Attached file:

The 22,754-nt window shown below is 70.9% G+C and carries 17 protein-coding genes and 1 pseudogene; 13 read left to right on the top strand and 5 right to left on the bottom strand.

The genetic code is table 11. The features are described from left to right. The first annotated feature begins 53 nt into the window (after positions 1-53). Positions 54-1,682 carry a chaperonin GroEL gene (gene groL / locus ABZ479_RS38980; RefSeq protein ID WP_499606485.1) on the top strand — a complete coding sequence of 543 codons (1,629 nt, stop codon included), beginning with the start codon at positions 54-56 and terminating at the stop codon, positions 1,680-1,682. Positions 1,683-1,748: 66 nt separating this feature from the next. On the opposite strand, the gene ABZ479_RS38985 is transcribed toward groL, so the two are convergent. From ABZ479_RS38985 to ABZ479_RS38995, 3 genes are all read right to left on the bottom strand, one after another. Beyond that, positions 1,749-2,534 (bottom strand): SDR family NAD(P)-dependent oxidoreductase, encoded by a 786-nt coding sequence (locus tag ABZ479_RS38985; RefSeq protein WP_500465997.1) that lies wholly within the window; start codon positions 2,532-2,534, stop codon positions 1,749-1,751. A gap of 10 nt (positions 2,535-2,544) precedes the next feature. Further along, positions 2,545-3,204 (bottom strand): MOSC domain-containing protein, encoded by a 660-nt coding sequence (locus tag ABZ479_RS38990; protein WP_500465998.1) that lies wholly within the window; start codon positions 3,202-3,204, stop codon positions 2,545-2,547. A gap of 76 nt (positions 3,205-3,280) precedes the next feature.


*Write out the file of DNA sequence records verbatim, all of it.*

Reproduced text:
The 22,754-nt window shown below is 70.9% G+C and carries 17 protein-coding genes and 1 pseudogene; 13 read left to right on the top strand and 5 right to left on the bottom strand.

The genetic code is table 11. The features are described from left to right. The first annotated feature begins 53 nt into the window (after positions 1-53). Positions 54-1,682 carry a chaperonin GroEL gene (gene groL / locus ABZ479_RS38980; RefSeq protein ID WP_499606485.1) on the top strand — a complete coding sequence of 543 codons (1,629 nt, stop codon included), beginning with the start codon at positions 54-56 and terminating at the stop codon, positions 1,680-1,682. Positions 1,683-1,748: 66 nt separating this feature from the next. On the opposite strand, the gene ABZ479_RS38985 is transcribed toward groL, so the two are convergent. From ABZ479_RS38985 to ABZ479_RS38995, 3 genes are all read right to left on the bottom strand, one after another. Beyond that, positions 1,749-2,534 (bottom strand): SDR family NAD(P)-dependent oxidoreductase, encoded by a 786-nt coding sequence (locus tag ABZ479_RS38985; RefSeq protein WP_500465997.1) that lies wholly within the window; start codon positions 2,532-2,534, stop codon positions 1,749-1,751. A gap of 10 nt (positions 2,535-2,544) precedes the next feature. Further along, positions 2,545-3,204 (bottom strand): MOSC domain-containing protein, encoded by a 660-nt coding sequence (locus tag ABZ479_RS38990; protein WP_500465998.1) that lies wholly within the window; start codon positions 3,202-3,204, stop codon positions 2,545-2,547. A gap of 76 nt (positions 3,205-3,280) precedes the next feature.